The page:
Anyone who’s read this blog for more than a few months at a time, knows I have a penchant for redecorating. I change banners and colors. Sometimes it focuses more on painting and then on cartoons and back again to writing with pictures. So, you won’t be too surprised to read that I’m thinking about a new banner.
What may be surprising is that, unlike previous PickingMyBattles banners, this one may include my brazen friend and also may not have more than a tiny a tip of the hat to the bad parenting and even worse housekeeping that have driven so many posts over the years.
Thing1 was still nursing when he started toddling. He went through the crawling stage and the pulling-himself-up stages. Then he’d reach out for our hands and walks with us for guidance.
And then he didn’t reach out. He figured it out, and our help was no longer needed.
And then he didn’t need to nurse, and he took another step away.
And now he’s getting ready to take a giant step away. Thing2 is taking some of the same steps as he starts middle school and finds his own identity.
And I’m questioning mine.
‘Mom’ was, for a long time, the primary (and sometime only) way I identified myself, and I was happy about it. I didn’t like myself before Thing1 was born. Being his mom, meeting his needs changed my perceptions about boys, about the world and about myself.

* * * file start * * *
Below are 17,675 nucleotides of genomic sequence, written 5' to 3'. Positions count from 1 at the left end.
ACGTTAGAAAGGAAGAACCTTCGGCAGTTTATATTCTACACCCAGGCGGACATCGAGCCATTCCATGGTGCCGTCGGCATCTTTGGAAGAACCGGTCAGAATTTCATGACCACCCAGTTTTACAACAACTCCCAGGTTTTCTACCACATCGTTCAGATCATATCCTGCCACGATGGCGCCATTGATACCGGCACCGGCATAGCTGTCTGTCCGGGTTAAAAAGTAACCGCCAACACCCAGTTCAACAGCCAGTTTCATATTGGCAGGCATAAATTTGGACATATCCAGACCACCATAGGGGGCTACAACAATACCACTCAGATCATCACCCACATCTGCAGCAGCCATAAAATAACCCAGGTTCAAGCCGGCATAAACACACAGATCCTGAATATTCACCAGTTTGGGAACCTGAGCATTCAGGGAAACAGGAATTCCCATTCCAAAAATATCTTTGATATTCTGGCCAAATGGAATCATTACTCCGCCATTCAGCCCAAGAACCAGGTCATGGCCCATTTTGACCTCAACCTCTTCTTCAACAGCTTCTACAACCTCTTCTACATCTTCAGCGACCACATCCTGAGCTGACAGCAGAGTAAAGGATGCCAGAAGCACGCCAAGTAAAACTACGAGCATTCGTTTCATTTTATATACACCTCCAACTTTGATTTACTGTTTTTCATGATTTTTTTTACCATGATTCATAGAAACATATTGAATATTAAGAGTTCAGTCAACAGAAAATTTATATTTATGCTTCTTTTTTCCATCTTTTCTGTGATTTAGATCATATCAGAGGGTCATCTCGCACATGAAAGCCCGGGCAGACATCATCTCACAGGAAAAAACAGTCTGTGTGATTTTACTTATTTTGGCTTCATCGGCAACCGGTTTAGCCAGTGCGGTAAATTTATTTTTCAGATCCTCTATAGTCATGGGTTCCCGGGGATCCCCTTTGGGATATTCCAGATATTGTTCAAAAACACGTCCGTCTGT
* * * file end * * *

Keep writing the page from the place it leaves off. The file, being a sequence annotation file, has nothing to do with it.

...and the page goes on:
But there was a person there before he was born. That person evolved, but she’s still there.
She’s still bi-polar as hell, still eating too much and the owner of a bleeding heart. She’s no longer afraid of hard work or committing to others. She’s a techie, an artist and a writer. And she’s demanding to be as much a part of my identity as the person my kids know just as ‘Mom’.
There is no such thing as ‘just a mom.’ That phrase strips motherhood of the depth of its responsibility and meaning as thoroughly as it reduces women to one of the other popular one-dimensional labels of angels or whores. I’m a bit of all of them and more.
There are still battles to be fought on behalf of Thing1 and Thing2. Thing1’s hair trigger colon still threatens his independence while Thing2’s creativity combined with his pack-rat sensibility could give new meaning to Vermont’s image as ‘the Green Mountain state’ with more of a green glow. I’m grateful to be the one fighting along side them. They’ve helped me see how much stories about family do matter as much as – maybe even more than – the stories about politicians and generals. I will always write those because they are the stories about people coming together, they are ultimately stories about hope.
But there are otherbattles, my battles, to fight as well – battles for creativity and a life of contribution and meaning beyond the laundry pile. They are just as important, and all of those battles can only be won by embracing every aspect of my identity – the loving mom, the bleeding-heart angel and even what the world may see as the bi-polar whore.
They are what combine to make what any seasoned veteran truly is — a fighter.